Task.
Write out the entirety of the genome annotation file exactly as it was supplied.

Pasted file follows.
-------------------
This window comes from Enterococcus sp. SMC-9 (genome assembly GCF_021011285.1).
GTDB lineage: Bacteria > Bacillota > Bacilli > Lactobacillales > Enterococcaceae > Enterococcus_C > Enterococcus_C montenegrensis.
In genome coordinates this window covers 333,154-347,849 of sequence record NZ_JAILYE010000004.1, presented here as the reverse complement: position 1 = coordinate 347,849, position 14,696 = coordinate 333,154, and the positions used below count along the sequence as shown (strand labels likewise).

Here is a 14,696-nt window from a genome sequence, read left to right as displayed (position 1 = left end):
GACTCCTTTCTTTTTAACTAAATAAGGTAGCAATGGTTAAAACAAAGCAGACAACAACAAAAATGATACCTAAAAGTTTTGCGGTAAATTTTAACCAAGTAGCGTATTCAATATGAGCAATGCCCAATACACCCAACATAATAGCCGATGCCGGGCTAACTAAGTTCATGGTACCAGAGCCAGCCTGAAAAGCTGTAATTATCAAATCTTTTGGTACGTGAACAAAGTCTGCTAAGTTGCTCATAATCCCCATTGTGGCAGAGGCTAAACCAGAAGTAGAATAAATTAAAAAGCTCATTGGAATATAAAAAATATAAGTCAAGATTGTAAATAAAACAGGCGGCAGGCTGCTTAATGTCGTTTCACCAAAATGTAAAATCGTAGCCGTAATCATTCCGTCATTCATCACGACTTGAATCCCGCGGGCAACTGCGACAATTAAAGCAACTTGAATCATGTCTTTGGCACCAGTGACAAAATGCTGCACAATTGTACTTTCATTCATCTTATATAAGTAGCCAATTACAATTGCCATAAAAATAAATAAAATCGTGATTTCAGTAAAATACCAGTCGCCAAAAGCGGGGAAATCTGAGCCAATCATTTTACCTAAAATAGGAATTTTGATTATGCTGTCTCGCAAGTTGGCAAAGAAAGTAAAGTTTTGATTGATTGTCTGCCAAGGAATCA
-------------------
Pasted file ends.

This window comes from Enterococcus sp. SMC-9 (genome assembly GCF_021011285.1).
GTDB lineage: Bacteria > Bacillota > Bacilli > Lactobacillales > Enterococcaceae > Enterococcus_C > Enterococcus_C montenegrensis.
In genome coordinates this window covers 333,154-347,849 of sequence record NZ_JAILYE010000004.1, presented here as the reverse complement: position 1 = coordinate 347,849, position 14,696 = coordinate 333,154, and the positions used below count along the sequence as shown (strand labels likewise).

Here is a 14,696-nt window from a genome sequence, read left to right as displayed (position 1 = left end):
GACTCCTTTCTTTTTAACTAAATAAGGTAGCAATGGTTAAAACAAAGCAGACAACAACAAAAATGATACCTAAAAGTTTTGCGGTAAATTTTAACCAAGTAGCGTATTCAATATGAGCAATGCCCAATACACCCAACATAATAGCCGATGCCGGGCTAACTAAGTTCATGGTACCAGAGCCAGCCTGAAAAGCTGTAATTATCAAATCTTTTGGTACGTGAACAAAGTCTGCTAAGTTGCTCATAATCCCCATTGTGGCAGAGGCTAAACCAGAAGTAGAATAAATTAAAAAGCTCATTGGAATATAAAAAATATAAGTCAAGATTGTAAATAAAACAGGCGGCAGGCTGCTTAATGTCGTTTCACCAAAATGTAAAATCGTAGCCGTAATCATTCCGTCATTCATCACGACTTGAATCCCGCGGGCAACTGCGACAATTAAAGCAACTTGAATCATGTCTTTGGCACCAGTGACAAAATGCTGCACAATTGTACTTTCATTCATCTTATATAAGTAGCCAATTACAATTGCCATAAAAATAAATAAAATCGTGATTTCAGTAAAATACCAGTCGCCAAAAGCGGGGAAATCTGAGCCAATCATTTTACCTAAAATAGGAATTTTGATTATGCTGTCTCGCAAGTTGGCAAAGAAAGTAAAGTTTTGATTGATTGTCTGCCAAGGAATCA